What do a virtual grocery store, an online interpretation service and an outdoor adventure program have in common?

According to UNCG students, all three business models are sustainable, high-impact solutions that can meet the needs of an aging population.

UNCG students recently shared these ideas and others at the first ever Aging Services Innovation Competition. The competition – a partnership between UNCG’s Gerontology Program, UNCG’s Entrepreneurship Cross-Disciplinary Program (ECDP) and Well-Spring Retirement Community – encouraged students of all majors to consider the needs of individuals age 50 and over and develop business models for improving quality of life for older adults.

The following five entries were selected to be presented at Well-Spring in front of a panel of judges:

  • GeriNutriAnalysis, presented by master’s student Shea Chrismon
    • Designed specifically for long-term care facilities, GeriNutriAnalysis tracks residents’ dietary intake and conducts nutritional analysis for medical and dietary staff.
  • Language Access Services, presented by master’s student Ana Herrera
    • Language Access Services connects older immigrants with professionals who can provide interpretation via conference call. The online service can be accessed at home or in public using a computer, mobile device or tablet.
  • My Grocery Sidekick, presented by master’s student Melissa Leonard
    • My Grocery Sidekick is a virtual grocery shopping service with customizable dietary assistance that allows customers to shop from the comfort of their home.
  • Re-Play, presented by master’s student Missy Granish
    • Through facilitated adventure and play opportunities designed for older adults, Re-Play seeks to eliminate the age barrier to outdoor adventure.
  • Sonora, presented by junior Andrew Burchard
    • The Sonora stereo allows family members and caregivers to customize playlists that are wirelessly synced to a simplified stereo system designed for ease of use by older adults.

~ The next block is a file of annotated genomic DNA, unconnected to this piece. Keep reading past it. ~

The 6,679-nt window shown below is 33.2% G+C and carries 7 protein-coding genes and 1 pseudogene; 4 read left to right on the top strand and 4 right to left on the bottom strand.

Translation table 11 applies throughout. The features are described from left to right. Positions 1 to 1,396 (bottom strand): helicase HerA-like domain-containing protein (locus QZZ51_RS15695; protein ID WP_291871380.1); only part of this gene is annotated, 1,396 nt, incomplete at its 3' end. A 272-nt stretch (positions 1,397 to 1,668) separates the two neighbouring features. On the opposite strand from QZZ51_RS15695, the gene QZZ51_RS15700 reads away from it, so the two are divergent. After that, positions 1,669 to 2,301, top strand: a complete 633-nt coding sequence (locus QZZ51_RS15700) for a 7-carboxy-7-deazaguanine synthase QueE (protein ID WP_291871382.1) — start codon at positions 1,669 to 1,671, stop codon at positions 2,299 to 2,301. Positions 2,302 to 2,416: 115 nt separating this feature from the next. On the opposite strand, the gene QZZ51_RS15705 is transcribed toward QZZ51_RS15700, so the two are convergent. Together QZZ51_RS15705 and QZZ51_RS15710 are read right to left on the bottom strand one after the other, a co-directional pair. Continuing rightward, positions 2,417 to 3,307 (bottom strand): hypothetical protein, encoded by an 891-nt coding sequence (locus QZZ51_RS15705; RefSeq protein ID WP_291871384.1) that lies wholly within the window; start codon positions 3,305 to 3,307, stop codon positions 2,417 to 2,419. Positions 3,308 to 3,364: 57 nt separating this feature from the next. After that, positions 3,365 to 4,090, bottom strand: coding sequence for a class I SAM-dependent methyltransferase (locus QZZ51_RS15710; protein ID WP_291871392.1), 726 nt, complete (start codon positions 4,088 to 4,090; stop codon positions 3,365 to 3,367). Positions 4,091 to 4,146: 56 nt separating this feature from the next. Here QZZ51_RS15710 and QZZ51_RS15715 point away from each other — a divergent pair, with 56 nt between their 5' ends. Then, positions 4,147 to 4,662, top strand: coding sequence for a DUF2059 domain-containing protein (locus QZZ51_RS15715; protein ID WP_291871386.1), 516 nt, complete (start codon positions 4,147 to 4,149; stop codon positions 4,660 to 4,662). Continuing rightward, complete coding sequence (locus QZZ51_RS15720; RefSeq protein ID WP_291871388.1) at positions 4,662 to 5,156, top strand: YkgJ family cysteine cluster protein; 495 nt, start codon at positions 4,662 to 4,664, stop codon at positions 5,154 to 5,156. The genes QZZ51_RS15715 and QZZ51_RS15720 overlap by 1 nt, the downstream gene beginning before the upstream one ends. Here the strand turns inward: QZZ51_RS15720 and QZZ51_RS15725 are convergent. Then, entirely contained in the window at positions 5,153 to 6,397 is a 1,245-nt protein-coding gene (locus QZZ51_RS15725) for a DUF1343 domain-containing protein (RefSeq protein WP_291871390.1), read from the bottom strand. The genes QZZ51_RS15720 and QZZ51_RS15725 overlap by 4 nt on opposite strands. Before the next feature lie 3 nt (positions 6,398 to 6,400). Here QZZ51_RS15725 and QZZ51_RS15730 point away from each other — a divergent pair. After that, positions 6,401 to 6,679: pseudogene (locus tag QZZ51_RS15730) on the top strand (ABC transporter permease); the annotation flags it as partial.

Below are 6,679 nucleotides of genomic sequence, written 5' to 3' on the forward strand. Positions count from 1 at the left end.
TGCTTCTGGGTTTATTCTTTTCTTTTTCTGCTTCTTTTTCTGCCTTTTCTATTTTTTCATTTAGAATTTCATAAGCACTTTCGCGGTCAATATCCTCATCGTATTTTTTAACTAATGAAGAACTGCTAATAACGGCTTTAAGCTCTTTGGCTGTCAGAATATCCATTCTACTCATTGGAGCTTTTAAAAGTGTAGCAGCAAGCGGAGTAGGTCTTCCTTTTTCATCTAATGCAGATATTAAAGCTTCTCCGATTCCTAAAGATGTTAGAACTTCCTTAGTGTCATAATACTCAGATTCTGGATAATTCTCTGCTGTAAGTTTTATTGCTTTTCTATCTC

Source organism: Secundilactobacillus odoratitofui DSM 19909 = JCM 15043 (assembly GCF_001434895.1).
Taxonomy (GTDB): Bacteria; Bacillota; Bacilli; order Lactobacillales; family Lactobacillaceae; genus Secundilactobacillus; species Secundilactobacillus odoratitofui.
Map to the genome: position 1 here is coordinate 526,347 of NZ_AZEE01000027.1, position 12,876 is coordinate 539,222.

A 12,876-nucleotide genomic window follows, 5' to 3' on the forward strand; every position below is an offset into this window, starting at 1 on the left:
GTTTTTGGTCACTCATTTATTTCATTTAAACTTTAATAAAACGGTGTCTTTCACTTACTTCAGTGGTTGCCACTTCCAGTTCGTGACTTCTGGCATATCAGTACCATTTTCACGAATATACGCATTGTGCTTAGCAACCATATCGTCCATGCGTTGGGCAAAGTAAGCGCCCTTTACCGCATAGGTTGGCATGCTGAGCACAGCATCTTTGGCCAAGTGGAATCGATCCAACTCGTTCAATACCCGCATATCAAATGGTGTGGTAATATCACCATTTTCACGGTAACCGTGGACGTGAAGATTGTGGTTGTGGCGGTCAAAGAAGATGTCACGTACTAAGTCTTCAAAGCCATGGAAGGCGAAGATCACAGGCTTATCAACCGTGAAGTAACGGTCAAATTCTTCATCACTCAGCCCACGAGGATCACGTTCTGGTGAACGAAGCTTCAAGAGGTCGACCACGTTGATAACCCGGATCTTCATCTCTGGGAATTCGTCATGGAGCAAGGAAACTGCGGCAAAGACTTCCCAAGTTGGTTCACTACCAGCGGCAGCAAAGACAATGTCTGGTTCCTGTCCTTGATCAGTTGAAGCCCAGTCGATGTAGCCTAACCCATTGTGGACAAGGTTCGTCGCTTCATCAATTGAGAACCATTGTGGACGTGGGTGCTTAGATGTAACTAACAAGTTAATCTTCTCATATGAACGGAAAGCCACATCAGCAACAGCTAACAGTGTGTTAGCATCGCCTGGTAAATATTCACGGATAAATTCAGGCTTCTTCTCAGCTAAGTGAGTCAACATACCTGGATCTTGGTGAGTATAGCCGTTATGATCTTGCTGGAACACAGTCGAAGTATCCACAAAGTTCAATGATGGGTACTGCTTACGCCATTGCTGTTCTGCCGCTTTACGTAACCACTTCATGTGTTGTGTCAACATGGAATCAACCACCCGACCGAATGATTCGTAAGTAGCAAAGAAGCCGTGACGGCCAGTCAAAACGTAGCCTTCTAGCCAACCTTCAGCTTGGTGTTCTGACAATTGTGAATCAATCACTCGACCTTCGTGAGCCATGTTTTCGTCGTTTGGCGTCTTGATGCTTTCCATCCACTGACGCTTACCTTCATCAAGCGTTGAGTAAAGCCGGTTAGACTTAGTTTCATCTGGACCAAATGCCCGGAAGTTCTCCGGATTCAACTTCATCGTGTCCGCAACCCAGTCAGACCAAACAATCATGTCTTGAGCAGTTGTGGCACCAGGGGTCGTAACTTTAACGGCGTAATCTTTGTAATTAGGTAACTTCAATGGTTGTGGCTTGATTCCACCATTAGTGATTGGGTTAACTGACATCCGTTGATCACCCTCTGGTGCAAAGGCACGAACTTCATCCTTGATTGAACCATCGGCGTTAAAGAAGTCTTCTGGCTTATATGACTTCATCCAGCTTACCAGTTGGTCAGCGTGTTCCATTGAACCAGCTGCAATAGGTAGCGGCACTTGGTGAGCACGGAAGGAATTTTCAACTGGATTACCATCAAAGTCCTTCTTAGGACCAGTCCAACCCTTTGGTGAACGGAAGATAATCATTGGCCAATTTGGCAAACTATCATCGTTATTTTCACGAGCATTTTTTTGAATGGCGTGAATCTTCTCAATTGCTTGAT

“I was very impressed with the creativity of the student presentations,” said Dr. Rebecca Adams, professor and director of the Gerontology Program. “Each presentation met a unique need of the growing population of older adults – a population that will double by 2030.”

Adams, along with Hayes Distinguished Professor of Entrepreneurship Dr. Dianne Welsh and Associate Professor of Gerontology Dr. Jan Wassel, served as an advisor for participating students. Several courses in gerontology and entrepreneurship were designed specifically to support the competition.

Each of the five presentations received a monetary prize to incentivize the students to build upon their business models.

“It was a very successful event,” said Garrett Saake, director of programs and wellness at Well-Spring. “I think our residents offered some great perspective and expertise that will really help the UNCG students refine their ideas.”

For more information about UNCG’s Gerontology Program, visit gerontology.wp.uncg.edu. To learn more about the ECDP at UNCG, visit bae.uncg.edu/ecdp.


Story by Alyssa Bedrosian, University Relations